Animal Science Department


Date of this Version



Published in 3rd World Congress on Genetics Applied to Livestock Production, edited by Gordon E. Dickerson and Rodger K. Johnson, 4 vols. (Lincoln: University of Nebraska Institute of Agriculture and Natural Resources, 1986). Copyright © 1986 Board of Regents University of Nebraska.


At the first and second World Congresses on Genetics Applied to Livestock Production some consideration was given to the definition of breeding objectives in sheep and goats. Having a whole Plenary Session dedicated to the evaluation of breeding objectives at the present Congress is an indication of the greater awareness about the importance of this area in the overall efficiency of breeding programmes. the chances of success of a breeding programme will be enhanced if during its formulation the following five steps are taken in meticulous order: (i) definition of the breeding objective; (ii) choice of selection criteria; (iii) organisation of the performance recording scheme; (iv) use of the information recorded to make selection decisions; and (v) use of the selected individuals. Because the five steps are sequential the success of all other operations intended for the genetic improvement of the population is dependent on the adequate definition of the breeding objective.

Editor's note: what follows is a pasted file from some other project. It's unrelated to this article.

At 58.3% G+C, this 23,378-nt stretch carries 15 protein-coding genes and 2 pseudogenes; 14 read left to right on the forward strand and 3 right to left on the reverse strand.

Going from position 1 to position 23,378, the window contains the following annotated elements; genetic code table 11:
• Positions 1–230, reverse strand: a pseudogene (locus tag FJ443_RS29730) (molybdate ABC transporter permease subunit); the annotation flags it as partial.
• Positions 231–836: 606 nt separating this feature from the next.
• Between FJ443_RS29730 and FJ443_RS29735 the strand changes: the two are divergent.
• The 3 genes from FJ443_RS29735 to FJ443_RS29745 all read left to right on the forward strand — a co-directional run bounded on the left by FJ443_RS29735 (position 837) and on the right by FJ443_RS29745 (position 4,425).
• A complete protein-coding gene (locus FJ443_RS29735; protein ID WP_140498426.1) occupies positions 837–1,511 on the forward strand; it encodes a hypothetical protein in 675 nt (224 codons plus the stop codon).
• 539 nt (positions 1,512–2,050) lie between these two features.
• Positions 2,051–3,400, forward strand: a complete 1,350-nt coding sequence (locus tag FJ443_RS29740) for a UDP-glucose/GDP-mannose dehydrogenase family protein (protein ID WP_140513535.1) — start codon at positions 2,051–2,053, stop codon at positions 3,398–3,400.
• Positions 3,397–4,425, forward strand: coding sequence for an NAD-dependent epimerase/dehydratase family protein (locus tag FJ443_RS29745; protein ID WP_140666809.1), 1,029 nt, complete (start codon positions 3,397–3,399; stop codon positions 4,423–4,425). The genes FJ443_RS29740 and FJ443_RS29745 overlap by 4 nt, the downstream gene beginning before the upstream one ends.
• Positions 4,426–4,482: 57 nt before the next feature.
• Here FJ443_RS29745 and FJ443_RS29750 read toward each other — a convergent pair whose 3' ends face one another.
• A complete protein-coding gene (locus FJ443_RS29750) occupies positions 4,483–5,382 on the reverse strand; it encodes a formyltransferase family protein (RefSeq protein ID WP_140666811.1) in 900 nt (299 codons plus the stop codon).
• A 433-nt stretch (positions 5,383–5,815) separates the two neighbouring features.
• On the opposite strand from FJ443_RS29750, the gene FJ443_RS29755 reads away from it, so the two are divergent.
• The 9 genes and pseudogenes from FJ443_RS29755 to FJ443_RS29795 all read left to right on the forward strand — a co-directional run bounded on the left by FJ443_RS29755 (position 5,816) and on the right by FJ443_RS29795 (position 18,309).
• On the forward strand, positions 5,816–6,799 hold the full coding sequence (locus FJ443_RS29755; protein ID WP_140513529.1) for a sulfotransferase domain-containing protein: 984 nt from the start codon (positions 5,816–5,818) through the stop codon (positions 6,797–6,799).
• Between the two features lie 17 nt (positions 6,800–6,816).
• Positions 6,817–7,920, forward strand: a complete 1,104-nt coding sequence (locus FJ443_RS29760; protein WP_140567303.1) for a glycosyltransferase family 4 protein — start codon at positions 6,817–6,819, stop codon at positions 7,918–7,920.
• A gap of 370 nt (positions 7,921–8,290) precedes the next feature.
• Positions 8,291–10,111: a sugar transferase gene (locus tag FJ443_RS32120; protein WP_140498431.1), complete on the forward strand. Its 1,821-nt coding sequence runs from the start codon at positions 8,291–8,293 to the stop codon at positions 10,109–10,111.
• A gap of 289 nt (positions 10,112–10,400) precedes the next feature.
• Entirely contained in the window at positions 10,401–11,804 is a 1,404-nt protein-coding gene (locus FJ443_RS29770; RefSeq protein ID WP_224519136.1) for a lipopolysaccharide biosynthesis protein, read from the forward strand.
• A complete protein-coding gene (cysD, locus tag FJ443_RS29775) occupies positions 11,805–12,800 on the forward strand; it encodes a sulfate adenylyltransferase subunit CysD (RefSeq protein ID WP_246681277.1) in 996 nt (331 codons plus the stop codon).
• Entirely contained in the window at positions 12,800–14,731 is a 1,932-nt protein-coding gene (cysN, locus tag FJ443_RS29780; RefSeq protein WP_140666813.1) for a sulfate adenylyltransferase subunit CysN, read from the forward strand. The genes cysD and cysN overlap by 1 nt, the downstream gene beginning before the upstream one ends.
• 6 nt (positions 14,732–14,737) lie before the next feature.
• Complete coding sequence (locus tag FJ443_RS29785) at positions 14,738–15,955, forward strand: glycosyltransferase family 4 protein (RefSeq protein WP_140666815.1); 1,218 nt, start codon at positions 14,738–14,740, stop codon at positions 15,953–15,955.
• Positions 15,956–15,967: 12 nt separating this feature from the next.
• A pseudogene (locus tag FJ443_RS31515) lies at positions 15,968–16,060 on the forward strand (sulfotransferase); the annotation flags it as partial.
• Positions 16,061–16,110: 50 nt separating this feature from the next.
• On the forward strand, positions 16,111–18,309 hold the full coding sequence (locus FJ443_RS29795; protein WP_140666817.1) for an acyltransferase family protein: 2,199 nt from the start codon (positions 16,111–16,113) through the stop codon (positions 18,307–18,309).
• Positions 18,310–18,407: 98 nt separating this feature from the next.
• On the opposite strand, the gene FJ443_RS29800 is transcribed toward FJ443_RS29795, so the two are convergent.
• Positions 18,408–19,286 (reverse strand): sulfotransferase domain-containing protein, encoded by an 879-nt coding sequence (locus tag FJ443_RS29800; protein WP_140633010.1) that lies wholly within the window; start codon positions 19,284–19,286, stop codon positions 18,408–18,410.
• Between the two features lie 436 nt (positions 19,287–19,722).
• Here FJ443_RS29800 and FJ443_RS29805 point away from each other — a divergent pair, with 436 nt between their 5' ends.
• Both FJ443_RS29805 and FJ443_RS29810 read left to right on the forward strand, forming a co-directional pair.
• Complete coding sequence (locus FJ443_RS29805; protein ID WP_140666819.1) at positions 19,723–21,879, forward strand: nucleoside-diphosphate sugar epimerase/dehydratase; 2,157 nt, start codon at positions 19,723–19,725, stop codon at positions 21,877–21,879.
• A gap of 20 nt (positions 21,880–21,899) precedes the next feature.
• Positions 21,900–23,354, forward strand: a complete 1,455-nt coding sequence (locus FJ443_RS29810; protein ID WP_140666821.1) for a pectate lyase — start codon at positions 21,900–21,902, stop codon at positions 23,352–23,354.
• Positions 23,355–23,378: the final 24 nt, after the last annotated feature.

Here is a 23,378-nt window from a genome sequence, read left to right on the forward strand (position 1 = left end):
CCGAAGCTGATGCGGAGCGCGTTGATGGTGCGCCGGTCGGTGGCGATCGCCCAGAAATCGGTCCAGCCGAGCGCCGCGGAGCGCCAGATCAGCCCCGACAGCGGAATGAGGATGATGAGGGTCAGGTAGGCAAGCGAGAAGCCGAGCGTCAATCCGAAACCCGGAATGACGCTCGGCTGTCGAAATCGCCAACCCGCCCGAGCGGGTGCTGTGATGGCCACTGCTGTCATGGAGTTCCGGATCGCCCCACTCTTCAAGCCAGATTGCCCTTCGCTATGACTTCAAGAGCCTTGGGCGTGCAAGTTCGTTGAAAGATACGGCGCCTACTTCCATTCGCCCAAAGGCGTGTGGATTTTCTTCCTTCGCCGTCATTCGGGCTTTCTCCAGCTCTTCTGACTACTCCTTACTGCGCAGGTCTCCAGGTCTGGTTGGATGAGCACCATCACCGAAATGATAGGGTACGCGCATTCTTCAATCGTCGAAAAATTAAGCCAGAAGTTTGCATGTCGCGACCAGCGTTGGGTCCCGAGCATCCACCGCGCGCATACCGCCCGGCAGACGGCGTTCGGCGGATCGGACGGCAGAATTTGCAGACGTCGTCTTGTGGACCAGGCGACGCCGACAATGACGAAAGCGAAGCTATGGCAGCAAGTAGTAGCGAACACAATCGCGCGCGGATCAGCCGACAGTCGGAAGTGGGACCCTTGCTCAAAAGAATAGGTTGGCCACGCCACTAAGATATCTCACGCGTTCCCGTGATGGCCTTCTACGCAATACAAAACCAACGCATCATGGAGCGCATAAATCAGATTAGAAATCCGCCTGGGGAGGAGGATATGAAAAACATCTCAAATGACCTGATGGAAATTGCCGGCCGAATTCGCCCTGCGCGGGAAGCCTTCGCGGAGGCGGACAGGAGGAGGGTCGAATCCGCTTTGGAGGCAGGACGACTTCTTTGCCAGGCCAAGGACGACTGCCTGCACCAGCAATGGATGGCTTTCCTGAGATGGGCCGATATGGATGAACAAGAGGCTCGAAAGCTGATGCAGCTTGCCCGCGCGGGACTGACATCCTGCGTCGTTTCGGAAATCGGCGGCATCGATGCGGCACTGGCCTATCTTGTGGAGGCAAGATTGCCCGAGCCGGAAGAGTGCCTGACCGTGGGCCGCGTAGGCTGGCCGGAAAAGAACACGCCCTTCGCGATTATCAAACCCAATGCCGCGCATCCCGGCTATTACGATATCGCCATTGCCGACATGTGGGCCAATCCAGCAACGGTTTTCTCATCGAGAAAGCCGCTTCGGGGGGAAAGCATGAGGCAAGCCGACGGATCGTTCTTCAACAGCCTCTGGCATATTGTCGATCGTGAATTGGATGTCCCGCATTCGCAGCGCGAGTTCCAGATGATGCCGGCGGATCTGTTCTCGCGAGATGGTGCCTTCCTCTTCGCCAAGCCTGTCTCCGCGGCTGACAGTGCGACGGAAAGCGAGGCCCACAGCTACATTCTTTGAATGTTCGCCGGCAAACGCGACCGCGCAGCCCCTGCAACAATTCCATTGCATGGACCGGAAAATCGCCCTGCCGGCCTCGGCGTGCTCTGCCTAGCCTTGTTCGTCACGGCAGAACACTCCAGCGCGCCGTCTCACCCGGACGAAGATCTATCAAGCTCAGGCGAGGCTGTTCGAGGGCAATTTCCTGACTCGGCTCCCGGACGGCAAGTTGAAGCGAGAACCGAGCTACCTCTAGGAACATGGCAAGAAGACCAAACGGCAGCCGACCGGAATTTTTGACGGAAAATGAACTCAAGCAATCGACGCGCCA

JAMES had discussed the general problems of defining breeding objectives in sheep and goats, whereas BRADFORD and MEYER concentrated on practical considerations and described examples for the two species. The purpose of my paper is to highlight the most important points made in those papers and to indicate areas in which future work is likely to yield valuable results. I hope my comments will lead to and stimulate a fruitful discussion.